Mother Nature was ever present on Sunday and Monday, dropping a lot of rain on Barber Motorsports Park. Photo: IndyCar

Rain races can be very fun and entertaining…if they’re able to run. Sadly, that just wasn’t the case on Sunday.

The undulating and picturesque Barber Motorsports Park is one of the most striking road courses in the country, and often produces some of the best racing anywhere. But, the nature of the track and its dramatic elevation changes can make it susceptible to standing water in heavy rains.

And that’s the exact scenario that played out on Sunday, with heavy and persistent rain hitting the track late in the morning, and hanging around the entire day.

While INDYCAR officials and Barber track crews worked tirelessly on Sunday to disperse the standing water, the rainfall was simply too heavy for them to make any impact.

While very unfortunate, postponing the finish of the race to Monday was the right decision, as several drivers explained.

“It’s tough because we have so many people that come out here to watch us,” said eventual race winner Josef Newgarden following the Sunday postponement. “We want to put on a good race. We want to put on a show. So calling the race, running around behind the pace car not running, it’s tough, it’s tough to do that. But I think it was the right thing in the end. When we started the race, the conditions were OK. You could run at that level of rain. Then, it intensified right before that first caution. I think when the caution came out, it got to a point where it was just too much.”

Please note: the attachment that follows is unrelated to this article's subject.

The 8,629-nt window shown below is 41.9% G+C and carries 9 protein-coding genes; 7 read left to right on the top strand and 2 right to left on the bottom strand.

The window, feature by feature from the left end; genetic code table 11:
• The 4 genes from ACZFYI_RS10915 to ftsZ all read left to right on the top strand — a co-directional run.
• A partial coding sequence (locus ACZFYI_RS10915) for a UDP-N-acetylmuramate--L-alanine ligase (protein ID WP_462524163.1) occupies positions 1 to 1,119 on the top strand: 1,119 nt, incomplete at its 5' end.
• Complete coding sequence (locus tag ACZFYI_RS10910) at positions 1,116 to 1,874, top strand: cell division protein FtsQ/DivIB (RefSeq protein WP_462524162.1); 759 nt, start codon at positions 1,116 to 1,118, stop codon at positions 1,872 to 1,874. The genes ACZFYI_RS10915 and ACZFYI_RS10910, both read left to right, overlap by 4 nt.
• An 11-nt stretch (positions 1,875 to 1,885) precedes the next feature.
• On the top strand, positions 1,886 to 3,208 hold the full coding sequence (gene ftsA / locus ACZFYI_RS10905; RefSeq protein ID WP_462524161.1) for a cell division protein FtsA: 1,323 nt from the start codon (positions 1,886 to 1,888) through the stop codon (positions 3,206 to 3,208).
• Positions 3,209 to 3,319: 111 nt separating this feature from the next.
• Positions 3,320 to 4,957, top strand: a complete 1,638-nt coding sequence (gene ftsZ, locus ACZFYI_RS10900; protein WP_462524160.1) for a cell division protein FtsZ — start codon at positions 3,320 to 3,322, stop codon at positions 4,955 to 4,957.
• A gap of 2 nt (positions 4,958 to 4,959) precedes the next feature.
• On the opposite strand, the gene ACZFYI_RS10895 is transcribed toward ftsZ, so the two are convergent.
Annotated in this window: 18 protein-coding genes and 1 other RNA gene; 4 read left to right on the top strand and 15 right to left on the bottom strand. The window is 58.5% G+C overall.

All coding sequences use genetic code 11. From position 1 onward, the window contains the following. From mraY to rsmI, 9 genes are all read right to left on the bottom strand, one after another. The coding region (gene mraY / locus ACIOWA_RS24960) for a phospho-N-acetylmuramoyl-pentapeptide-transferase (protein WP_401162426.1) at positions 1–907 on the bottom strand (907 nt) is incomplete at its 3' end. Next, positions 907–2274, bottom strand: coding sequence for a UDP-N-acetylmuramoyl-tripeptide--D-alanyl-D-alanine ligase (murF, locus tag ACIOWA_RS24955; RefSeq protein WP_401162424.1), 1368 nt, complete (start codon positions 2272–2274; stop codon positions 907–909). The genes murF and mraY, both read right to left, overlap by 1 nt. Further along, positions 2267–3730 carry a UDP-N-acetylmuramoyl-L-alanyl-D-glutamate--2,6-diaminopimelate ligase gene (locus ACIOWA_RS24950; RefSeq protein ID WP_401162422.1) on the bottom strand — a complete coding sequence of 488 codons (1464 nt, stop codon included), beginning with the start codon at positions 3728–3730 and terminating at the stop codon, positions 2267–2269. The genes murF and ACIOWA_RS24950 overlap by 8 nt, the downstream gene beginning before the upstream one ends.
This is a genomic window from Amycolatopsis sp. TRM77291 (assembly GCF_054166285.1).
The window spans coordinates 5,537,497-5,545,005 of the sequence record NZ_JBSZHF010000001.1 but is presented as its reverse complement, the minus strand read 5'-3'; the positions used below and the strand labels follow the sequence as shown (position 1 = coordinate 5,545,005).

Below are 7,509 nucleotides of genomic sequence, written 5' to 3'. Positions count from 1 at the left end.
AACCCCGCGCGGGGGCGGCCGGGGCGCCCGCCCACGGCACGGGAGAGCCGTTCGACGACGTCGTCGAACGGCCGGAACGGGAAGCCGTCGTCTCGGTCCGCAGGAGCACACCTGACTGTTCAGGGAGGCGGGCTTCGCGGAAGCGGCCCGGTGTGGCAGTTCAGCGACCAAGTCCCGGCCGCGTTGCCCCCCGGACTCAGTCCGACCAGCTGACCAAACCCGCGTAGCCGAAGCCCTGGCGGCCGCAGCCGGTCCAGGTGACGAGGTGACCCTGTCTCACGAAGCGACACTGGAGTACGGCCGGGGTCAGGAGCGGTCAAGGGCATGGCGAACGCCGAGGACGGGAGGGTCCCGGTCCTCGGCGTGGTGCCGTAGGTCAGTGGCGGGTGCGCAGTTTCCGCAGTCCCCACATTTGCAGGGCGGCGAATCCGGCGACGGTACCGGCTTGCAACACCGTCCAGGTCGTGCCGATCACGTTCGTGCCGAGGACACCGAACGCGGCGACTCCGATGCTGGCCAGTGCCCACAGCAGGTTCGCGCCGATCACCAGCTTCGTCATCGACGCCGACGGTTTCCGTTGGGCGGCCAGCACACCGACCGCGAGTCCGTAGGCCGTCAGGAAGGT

Graham Rahal echoed Newgarden’s sentiments, also emphasizing poor visibility as a big factor in making the conditions too treacherous.

“It was a tough beginning, but when we kind of got going it was OK and kind of fun to challenge for a while, but visibility was a major issue (on Sunday), no doubt. I’m glad that the series postponed it. I would have like to get it in (on Sunday), but that’s life,” he explained.

Rest assured, Firestone makes a strong rain tire, and IndyCar teams, drivers, and track crews are more than equipped to handle a rain shower from Mother Nature. But, Sunday’s weather was simply too extreme.

Newgarden Shines in the Rain and the Sun

Josef Newgarden in Victory Lane at Barber Motorsports Park. Photo: IndyCar